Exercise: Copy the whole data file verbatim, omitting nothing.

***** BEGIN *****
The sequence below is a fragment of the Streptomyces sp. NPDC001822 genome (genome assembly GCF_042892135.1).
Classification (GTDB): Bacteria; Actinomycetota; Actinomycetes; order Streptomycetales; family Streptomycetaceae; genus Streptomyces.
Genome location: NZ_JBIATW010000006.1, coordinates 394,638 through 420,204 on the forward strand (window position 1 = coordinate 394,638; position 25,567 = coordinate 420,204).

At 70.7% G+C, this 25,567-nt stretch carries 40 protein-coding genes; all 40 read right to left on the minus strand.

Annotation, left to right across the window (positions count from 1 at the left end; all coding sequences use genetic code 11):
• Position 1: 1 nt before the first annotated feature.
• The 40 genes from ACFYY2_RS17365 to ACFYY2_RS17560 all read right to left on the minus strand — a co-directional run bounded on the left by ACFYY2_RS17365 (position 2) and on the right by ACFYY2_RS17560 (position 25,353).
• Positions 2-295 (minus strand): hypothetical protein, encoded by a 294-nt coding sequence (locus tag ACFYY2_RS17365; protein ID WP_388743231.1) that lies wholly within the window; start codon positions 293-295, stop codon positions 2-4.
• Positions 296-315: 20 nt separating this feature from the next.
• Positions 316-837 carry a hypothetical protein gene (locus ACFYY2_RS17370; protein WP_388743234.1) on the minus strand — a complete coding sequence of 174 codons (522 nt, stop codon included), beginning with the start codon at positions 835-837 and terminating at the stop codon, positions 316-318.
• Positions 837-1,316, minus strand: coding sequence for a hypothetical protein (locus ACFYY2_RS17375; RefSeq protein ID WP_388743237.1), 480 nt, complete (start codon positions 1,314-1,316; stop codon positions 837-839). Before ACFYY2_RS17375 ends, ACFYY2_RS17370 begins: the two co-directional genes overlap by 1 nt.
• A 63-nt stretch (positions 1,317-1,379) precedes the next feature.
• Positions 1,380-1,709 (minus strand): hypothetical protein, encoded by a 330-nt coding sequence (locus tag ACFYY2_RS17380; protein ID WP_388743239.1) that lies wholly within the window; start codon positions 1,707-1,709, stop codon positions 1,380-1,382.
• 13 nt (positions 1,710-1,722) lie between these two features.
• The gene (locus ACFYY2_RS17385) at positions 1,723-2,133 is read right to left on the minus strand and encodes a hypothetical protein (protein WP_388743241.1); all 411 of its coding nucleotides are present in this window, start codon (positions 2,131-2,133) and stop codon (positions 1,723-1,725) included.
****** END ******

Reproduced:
The sequence below is a fragment of the Streptomyces sp. NPDC001822 genome (genome assembly GCF_042892135.1).
Classification (GTDB): Bacteria; Actinomycetota; Actinomycetes; order Streptomycetales; family Streptomycetaceae; genus Streptomyces.
Genome location: NZ_JBIATW010000006.1, coordinates 394,638 through 420,204 on the forward strand (window position 1 = coordinate 394,638; position 25,567 = coordinate 420,204).

At 70.7% G+C, this 25,567-nt stretch carries 40 protein-coding genes; all 40 read right to left on the minus strand.

Annotation, left to right across the window (positions count from 1 at the left end; all coding sequences use genetic code 11):
• Position 1: 1 nt before the first annotated feature.
• The 40 genes from ACFYY2_RS17365 to ACFYY2_RS17560 all read right to left on the minus strand — a co-directional run bounded on the left by ACFYY2_RS17365 (position 2) and on the right by ACFYY2_RS17560 (position 25,353).
• Positions 2-295 (minus strand): hypothetical protein, encoded by a 294-nt coding sequence (locus tag ACFYY2_RS17365; protein ID WP_388743231.1) that lies wholly within the window; start codon positions 293-295, stop codon positions 2-4.
• Positions 296-315: 20 nt separating this feature from the next.
• Positions 316-837 carry a hypothetical protein gene (locus ACFYY2_RS17370; protein WP_388743234.1) on the minus strand — a complete coding sequence of 174 codons (522 nt, stop codon included), beginning with the start codon at positions 835-837 and terminating at the stop codon, positions 316-318.
• Positions 837-1,316, minus strand: coding sequence for a hypothetical protein (locus ACFYY2_RS17375; RefSeq protein ID WP_388743237.1), 480 nt, complete (start codon positions 1,314-1,316; stop codon positions 837-839). Before ACFYY2_RS17375 ends, ACFYY2_RS17370 begins: the two co-directional genes overlap by 1 nt.
• A 63-nt stretch (positions 1,317-1,379) precedes the next feature.
• Positions 1,380-1,709 (minus strand): hypothetical protein, encoded by a 330-nt coding sequence (locus tag ACFYY2_RS17380; protein ID WP_388743239.1) that lies wholly within the window; start codon positions 1,707-1,709, stop codon positions 1,380-1,382.
• 13 nt (positions 1,710-1,722) lie between these two features.
• The gene (locus ACFYY2_RS17385) at positions 1,723-2,133 is read right to left on the minus strand and encodes a hypothetical protein (protein WP_388743241.1); all 411 of its coding nucleotides are present in this window, start codon (positions 2,131-2,133) and stop codon (positions 1,723-1,725) included.